Denver Broncos QB Drew Lock Still Believes in His Future: ‘There’s No Game You Can’t Ride With Me’ – NFL Nation

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DENVER – Drew Lock opened training camp last summer, believing he had what it takes to be the Denver Broncos’ starting quarterback.

And Saturday night, when he closed out a 2021 season, used mostly as a backup, he had exactly the same thought. Lock said without hesitation after the Broncos’ 28-24 loss to the Kansas City Chiefs that he thinks he has what it takes to be the team’s starter.

“I do, I feel that way – again,” Lock said. “By winning in this league, you always want to win, we did not do that [Saturday]. … [But] I feel like if you put me out there, there’s not a play you can not ride with me. I can make a throw here, I can make a throw there, I was waiting for the opportunity to show you guys, I can run around and they gave it to me. But that’s not a surprise to me. “I feel like I can go to the locker room with these guys and fire them up, get them ready to play, and that’s exactly what we saw.”

Lock, who lost a training match to Teddy Bridgewater in August for the starting job, started the Broncos’ last three games of the season with Bridgewater in the league’s concussion record. In those three combined starts – all of the Broncos’ losses to formally end their playoff chances – Lock threw a touchdown pass without interruption.

On Saturday, he rushed for two touchdowns, the first Broncos quarterback to do so in a game since Tim Tebow did so in 2011. Lock, who has a year left on the rookie deal he signed after he was an election in the second round in 2019, reaffirmed that he would like to be a part of the future when general manager George Paton begins to decide who stays and who goes in a quest to end the now six-year-long playoffs -drought.

“There’s no doubt a foundation in that locker room,” Lock said. “I would like to think there may be a foundation with me in it, but you know it’s not my choice.”

A lot has happened with Lock since the Broncos went 4-1 with him behind center to close out his rookie season. The team switched offensive coordinators to Pat Shurmur after that season, and COVID-19 wiped out all offseason work before the ’20 season.

Lock was then just leading the league in interceptions last season, was last among the league’s starters in completion rate and missed a start for violating the league’s COVID-19 protocols. This ball uncertainty was a major cause, perhaps the biggest, Paton, who arrived in January last year, switched to Bridgewater in April last year.

Bridgewater won the training match and became one of the team’s most important voices in the locker room. Along the way, he also became one of the key figures in Lock’s own progress, at least this side of offseason discussions with people like Peyton Manning.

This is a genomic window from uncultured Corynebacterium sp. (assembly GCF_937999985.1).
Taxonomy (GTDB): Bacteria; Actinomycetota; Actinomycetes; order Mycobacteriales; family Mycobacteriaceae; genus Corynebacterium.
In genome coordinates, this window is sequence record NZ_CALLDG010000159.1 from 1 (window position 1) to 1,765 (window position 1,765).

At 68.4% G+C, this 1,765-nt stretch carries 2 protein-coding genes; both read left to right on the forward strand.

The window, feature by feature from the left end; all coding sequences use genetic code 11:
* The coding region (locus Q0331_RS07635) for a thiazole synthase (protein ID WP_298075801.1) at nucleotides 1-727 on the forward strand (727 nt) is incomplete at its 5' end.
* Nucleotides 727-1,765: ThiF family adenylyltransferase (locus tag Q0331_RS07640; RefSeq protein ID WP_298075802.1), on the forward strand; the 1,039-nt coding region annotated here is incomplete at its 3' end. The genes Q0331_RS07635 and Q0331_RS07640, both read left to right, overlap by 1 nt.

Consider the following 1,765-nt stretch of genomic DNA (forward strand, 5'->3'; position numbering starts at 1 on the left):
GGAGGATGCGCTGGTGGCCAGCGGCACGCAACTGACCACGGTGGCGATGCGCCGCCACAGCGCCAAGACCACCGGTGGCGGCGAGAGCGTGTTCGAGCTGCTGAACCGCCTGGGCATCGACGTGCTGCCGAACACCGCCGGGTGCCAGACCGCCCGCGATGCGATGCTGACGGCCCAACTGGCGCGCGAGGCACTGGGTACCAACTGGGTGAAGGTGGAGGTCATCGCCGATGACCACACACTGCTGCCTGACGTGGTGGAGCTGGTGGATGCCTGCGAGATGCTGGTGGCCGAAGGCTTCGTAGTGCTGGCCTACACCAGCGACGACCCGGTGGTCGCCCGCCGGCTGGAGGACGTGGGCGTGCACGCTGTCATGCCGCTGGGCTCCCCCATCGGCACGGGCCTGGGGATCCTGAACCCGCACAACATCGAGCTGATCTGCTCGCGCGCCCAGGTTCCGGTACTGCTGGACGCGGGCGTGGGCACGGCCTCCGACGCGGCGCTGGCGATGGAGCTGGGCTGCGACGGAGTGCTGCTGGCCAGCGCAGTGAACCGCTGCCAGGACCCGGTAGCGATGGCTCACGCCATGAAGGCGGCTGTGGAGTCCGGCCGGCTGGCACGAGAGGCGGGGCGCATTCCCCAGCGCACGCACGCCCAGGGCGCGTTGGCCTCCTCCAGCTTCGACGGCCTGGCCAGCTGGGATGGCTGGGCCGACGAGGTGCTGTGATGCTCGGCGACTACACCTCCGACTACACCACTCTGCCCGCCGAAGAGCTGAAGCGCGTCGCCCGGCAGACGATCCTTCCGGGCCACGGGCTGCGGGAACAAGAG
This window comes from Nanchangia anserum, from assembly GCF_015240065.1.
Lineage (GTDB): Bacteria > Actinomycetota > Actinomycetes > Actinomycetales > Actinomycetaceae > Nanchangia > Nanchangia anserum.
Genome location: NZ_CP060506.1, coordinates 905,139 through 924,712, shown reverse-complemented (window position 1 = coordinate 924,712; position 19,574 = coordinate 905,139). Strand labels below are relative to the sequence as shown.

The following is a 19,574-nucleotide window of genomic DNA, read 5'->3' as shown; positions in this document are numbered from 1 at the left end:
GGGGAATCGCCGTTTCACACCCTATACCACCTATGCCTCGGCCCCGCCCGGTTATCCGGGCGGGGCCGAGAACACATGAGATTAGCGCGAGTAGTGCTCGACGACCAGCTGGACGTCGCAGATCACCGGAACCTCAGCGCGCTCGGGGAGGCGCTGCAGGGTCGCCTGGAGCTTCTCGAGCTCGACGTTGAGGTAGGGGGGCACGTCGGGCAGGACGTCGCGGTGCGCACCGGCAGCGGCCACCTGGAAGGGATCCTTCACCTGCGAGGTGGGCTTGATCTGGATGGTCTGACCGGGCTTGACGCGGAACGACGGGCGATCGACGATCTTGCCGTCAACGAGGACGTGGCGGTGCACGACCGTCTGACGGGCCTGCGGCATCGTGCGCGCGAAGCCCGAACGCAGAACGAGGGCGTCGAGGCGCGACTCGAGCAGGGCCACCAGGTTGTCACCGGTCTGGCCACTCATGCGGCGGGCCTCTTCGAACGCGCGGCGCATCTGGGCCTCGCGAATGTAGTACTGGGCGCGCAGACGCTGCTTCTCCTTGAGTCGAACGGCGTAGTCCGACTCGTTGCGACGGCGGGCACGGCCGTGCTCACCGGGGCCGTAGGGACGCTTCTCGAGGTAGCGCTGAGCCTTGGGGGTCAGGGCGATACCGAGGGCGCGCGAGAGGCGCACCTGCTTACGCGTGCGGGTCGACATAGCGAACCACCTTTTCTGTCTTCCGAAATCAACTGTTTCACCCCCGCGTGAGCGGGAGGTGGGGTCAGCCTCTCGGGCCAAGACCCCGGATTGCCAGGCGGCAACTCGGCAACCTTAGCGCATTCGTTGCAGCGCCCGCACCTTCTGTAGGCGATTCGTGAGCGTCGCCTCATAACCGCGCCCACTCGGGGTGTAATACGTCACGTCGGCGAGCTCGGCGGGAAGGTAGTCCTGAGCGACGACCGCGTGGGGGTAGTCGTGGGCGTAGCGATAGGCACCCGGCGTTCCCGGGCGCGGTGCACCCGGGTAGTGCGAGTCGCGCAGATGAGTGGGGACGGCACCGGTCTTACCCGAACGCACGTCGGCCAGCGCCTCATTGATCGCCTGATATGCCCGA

“I love Drew, man,” said left tackle Garett Bolles. “… I love him, I think he has grown dramatically, I think Teddy has pushed him in so many directions. … He did not have anyone who would push him 24/7 like Teddy did, no respect for anyone else who was here but he did not have the person who would put his arm around him, watch movies with him and say to him, ‘Hi Drew, that’s not what we do’ or ‘Hey Drew, look at this. ‘… [Lock] being a great quarterback, it’s going to take some time for him. I think he has a great future. “

Saturday Lock completed 12 of 24 passes in 162 yards. It was the second time in the last three weeks he has thrown in less than 200 yards. Although he has not thrown an interception in his last four appearances, the last interception he threw this year – Nov. 28 against the Los Angeles Chargers – conjured up almost every memory of last season’s reckless throw in traffic when the Broncos were in the scoring zone.

At one point this season, he had lost the ball, either by fumbling or tapping four times in about four-quarter play. He appeared in six games in a row this season, and the Broncos won only one of them – the Chargers game, with Bridgewater scoring two of the Broncos’ three touchdowns and Denver cornerback Pat Surtain II scoring the other.

That’s the information Paton needs to work on when considering any and all moves the Broncos may or may not make as a quarterback in the coming weeks and months.

“I thought he had a good match, I thought he threw some really nice passes,” coach Vic Fangio said on Saturday. “It’s clear that his scrambling ability showed up in style. I thought he was playing his best match. Part of that has been when he’s played this season, he’s come in relief with not much preparation. Last week was a COVID-19 week and we did not get to practice much.This week was really the first week he had a chance to practice at a normal pace and get some work in and I think it turned out . “

Bridgewater is scheduled to be an unlimited free agent in March, while Paton will have some of the best salary cap in the league with 11 drafts already on hand by next April.

For Lock, it can mean a lot of wait-and-see before he actually knows where he wants to be.

“I learned more than I thought I would, from people I never thought I would,” Lock said. “… I thought I met adversity before, but nothing like this year. … When you get the game from you … it’s different. … [But] it lives in me, it breathes in me, it’s who I am, I’m a quarterback. “

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